It can be overwhelming to plan a visit to the Normandy landing beaches. As well as the five beaches, there are also museums, memorials, bridges, batteries, cemeteries, statues, and sculptures. And they’re dotted around a pretty large area.
Hints and Tips
There are five beaches, so the first step is to decide which one or ones you want to visit. This guide to D-Day gives an overview of each of the beaches and the key sites. If you already know which beach you want to visit, you can skip this step. Perhaps you have Canadian, American or British family members who fought in the conflict. American forces tackled Utah and Omaha beaches, the Canadians took Juno while the British landed at Gold and Sword. You’ll be able to see photos, read a description, watch videos and get links to the majority of the attractions.
Then use a map to see how far things are from each other. This will help you to plan your day and the route you’ll take. Check opening times for museums, visitor centres and batteries where you need a ticket. Not all sites are open all year round and some sites close for lunch. In winter the sites tend to open later or close earlier due to the shorter days. Places such as cemeteries are usually open over lunchtime.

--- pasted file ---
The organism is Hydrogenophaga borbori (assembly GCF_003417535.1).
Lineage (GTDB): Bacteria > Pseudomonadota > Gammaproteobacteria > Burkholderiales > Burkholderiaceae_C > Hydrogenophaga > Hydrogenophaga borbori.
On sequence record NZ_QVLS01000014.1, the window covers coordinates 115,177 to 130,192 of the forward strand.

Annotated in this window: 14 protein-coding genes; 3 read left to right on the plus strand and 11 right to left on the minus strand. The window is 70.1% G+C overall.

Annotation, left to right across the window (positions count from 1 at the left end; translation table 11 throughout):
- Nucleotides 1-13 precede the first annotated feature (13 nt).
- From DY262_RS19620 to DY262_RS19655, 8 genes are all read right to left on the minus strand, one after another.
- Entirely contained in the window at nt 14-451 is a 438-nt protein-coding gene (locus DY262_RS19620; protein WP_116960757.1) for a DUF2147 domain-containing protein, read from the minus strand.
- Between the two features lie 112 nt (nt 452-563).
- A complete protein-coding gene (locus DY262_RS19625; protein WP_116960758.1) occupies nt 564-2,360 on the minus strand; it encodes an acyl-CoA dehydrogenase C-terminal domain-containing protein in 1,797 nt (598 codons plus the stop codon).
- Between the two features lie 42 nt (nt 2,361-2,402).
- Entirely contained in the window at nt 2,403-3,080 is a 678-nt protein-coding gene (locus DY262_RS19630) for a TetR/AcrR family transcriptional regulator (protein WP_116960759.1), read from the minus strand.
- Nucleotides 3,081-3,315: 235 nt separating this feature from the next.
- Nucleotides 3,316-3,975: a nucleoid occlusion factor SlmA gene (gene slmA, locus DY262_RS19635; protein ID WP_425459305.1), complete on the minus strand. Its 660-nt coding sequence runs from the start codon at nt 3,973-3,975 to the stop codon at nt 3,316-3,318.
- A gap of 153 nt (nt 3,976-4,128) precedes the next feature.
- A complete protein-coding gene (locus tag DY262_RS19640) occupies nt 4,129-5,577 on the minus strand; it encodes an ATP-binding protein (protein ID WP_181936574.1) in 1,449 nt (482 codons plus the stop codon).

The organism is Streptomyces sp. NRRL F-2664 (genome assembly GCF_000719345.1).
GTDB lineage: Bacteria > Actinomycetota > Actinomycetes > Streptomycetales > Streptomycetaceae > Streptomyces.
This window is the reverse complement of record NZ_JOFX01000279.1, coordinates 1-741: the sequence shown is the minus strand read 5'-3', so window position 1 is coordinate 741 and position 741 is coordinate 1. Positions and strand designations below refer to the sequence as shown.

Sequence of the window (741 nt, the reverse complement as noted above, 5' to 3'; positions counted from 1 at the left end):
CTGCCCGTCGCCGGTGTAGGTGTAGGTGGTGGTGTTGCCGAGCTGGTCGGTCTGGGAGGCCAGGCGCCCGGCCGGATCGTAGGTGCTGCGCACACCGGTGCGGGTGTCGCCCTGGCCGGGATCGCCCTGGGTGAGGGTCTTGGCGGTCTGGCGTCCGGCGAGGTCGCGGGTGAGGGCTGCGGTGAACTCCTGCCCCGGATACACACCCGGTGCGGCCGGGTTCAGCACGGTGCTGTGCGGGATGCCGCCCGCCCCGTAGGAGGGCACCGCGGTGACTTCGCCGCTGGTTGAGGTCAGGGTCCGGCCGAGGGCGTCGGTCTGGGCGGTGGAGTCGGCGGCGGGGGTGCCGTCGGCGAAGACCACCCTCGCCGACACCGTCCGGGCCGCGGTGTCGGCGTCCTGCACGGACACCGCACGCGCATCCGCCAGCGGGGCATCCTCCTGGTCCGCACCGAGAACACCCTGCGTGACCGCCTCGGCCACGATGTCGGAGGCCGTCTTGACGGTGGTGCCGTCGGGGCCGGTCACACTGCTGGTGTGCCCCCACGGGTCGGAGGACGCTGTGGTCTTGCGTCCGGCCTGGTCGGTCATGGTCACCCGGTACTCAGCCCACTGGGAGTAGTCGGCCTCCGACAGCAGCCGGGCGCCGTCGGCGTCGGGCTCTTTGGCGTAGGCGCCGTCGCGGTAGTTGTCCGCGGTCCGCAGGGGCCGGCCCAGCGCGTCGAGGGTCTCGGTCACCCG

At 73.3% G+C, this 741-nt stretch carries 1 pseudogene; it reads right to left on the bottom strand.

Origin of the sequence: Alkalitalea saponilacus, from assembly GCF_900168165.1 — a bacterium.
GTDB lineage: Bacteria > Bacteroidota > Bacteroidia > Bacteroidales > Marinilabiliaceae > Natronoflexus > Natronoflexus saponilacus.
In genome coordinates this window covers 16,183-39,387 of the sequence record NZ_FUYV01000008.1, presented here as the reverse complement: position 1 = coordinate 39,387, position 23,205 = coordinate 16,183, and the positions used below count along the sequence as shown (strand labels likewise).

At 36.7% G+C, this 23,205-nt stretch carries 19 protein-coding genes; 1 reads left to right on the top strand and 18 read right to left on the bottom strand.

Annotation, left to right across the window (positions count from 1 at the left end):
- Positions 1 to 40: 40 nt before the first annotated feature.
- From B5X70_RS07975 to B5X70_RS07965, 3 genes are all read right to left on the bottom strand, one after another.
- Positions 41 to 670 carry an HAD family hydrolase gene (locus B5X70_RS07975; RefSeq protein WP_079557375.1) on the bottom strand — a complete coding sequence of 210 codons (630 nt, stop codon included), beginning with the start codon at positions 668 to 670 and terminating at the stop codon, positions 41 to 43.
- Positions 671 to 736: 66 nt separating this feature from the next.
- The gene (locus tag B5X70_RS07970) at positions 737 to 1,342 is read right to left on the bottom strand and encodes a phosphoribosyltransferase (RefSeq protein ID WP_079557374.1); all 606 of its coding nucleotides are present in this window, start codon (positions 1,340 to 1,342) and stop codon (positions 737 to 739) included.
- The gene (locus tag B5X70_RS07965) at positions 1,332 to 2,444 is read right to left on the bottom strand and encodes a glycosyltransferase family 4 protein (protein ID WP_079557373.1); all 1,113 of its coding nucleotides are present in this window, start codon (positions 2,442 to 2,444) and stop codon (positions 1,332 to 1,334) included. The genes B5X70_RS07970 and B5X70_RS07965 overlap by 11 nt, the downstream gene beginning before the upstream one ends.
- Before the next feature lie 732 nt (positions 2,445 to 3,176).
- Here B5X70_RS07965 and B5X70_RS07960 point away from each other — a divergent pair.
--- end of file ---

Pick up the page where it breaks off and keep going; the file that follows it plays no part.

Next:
One of the best Normandy landings beaches maps is produced by the Normandy Tourist board. You can download their D-Day map that includes a key to the numbered sites.
Also plan where you’re going to have lunch. The majority of restaurants are only open between 12 and 2pm for lunch.
Use a combination of both the Normandy landing beaches map and the article above as not everything appears in both places. For example, Les Braves memorial sculpture on Omaha Beach at St-Laurent-Sur-Mer isn’t on the map.
Finally, be prepared for how you might feel visiting these sites. Emotional and poignant is how most people describe it. Discovering the challenges faced and sacrifices made can give a feeling of gratitude and respect.